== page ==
In 1996, I wrote an article headlined, “Endorsements for Dominique,” after she won a gold medal in gymnastics during the Olympic Games in Atlanta. I suggested that instead of Black folks complaining about the lack of endorsements from major companies, Black companies should be the first to endorse Dominique. (Read the entire piece at Blackonomics.com.) Now, the same situation is upon us with Gabrielle “Gabby” Douglas, the beautiful, talented, amiable gymnastics gold medal winner. Except this time, major companies have already stepped up to get first dibs on the Gabby cash bonanza.
The few stupid and negative comments by the envious and jealous crowd notwithstanding, the Gabby Douglas Money Train has already left the station. And I trust and pray that Gabby and her family will not get caught up in the hype, positive or negative, and reap all the benefits of their sacrifices and Gabby’s superb God-given talent. I pray they will be good stewards of their rewards and not follow the path of so many who squandered their treasures. It looks to me that Gabby’s mother has been through enough hard times to know exactly how to handle the good times.
Kellogg’s was first out of the box (no pun intended) to endorse the young phenom. They had Gabby’s picture on that box of Corn Flakes before she got off the balance beam. Many more will follow Kellogg’s lead including, I hope, Black-owned companies. Like Dawes before her, who has grown into an outstanding young woman, Douglas can be the example we want our children to see and emulate, not necessarily in gymnastics but just in general. Moreover, Black-owned companies can gain the same benefits as all the other firms looking to cash in on Gabby’s success.
With the prospect of earning millions of dollars, it is important for responsible adults to help Douglas navigate through the “shark-infested waters” of the marketing and advertising world. In addition, I am sure she will have dozens of folks knocking on her door in hope of becoming her agent. Thus, I would be remiss if I did not say my hope is that she will hire a Black agent and use as many Black businesses as possible to assist her. That way, some of the millions she receives will circulate a few times among Black people before they leave us. Of course, all of us should do the same in our daily consumer/business routines. My first book was “Economic Empowerment or Economic Enslavement?” Implicit in the title was an important message: We have a choice.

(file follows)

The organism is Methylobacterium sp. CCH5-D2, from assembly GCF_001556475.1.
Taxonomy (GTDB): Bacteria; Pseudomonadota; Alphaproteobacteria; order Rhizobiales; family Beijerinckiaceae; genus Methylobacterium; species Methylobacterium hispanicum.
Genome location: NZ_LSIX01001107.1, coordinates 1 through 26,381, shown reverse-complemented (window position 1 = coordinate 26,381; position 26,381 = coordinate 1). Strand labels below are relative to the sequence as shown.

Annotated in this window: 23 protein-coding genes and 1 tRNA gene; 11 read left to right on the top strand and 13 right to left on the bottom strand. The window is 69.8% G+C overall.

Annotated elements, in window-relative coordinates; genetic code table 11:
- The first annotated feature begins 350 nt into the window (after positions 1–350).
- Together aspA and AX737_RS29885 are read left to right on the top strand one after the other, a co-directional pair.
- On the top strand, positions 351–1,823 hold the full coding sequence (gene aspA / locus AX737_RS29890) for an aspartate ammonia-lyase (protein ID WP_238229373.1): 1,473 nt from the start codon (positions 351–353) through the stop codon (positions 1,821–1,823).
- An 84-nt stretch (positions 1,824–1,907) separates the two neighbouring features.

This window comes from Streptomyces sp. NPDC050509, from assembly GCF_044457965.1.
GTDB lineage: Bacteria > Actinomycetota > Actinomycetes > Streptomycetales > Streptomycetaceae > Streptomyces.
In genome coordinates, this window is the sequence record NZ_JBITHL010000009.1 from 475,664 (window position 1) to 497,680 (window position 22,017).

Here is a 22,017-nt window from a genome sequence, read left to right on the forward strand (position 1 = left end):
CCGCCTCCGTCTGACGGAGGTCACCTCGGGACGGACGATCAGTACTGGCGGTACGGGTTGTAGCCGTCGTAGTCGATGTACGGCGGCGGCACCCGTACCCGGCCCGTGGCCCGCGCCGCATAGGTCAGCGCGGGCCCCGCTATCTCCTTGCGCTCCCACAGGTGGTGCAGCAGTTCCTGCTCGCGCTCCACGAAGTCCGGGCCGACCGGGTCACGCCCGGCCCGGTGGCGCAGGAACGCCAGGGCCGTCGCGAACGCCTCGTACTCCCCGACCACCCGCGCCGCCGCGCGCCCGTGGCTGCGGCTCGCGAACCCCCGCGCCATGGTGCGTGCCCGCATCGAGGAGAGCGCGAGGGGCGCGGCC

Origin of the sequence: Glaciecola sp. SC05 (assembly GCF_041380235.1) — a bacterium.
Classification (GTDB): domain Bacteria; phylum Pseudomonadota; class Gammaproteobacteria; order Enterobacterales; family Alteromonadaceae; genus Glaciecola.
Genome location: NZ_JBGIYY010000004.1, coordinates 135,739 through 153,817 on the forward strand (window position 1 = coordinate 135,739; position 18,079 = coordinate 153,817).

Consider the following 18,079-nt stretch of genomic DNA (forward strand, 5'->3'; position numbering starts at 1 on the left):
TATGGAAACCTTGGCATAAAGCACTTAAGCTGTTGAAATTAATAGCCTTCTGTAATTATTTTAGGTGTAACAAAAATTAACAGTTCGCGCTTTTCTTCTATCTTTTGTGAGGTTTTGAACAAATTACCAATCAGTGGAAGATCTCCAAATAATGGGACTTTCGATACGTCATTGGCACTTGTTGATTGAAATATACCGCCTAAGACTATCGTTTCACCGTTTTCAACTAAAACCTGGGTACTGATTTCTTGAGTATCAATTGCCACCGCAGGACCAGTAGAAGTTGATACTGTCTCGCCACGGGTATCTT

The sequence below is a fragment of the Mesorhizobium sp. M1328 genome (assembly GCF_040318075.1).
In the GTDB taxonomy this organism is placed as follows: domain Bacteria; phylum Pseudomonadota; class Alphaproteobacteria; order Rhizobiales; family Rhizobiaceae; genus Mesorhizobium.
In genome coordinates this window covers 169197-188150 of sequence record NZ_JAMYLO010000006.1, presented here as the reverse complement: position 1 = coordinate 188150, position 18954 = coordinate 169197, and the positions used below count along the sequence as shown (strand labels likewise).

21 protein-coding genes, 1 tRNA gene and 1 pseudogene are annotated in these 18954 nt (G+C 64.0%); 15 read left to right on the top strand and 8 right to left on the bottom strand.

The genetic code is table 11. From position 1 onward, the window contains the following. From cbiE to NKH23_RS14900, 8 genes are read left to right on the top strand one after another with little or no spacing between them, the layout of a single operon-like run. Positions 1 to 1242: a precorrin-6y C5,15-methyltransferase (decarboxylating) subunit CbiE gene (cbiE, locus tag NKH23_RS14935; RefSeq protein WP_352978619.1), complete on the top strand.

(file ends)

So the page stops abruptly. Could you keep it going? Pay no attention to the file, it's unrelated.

Not only is Gabby Douglas talented in her craft, she has a great personality, a pleasant spirit and a positive outlook on life. She has had her struggles, as any 14- or 15-year-old will, but the most important thing about her struggles is that she persevered. In order to get through trials, one has to do exactly that, go through them instead of quitting. She and her family did that, and look at what was waiting on the other side.
I am so happy for Gabby and her family. She deserves all the gifts, accolades, endorsements and applause she gets — and much more. And to think she has the ability to do it all over again in Rio de Janeiro four years from now is even more exciting.
May Douglas continue to prosper in her chosen field of endeavor and may she maintain her equilibrium as she is approached by hundreds of folks who want to be her friends and want her to help them sell something. Believe me, she will need as much or maybe even more “balance” on the business side of things than she needs on that balance beam.
Jim Clingman, founder of the Greater Cincinnati African American Chamber of Commerce, is the nation’s most prolific writer on economic empowerment for Black people. He is an adjunct professor at the University of Cincinnati and can be reached through his website, blackonomics.com.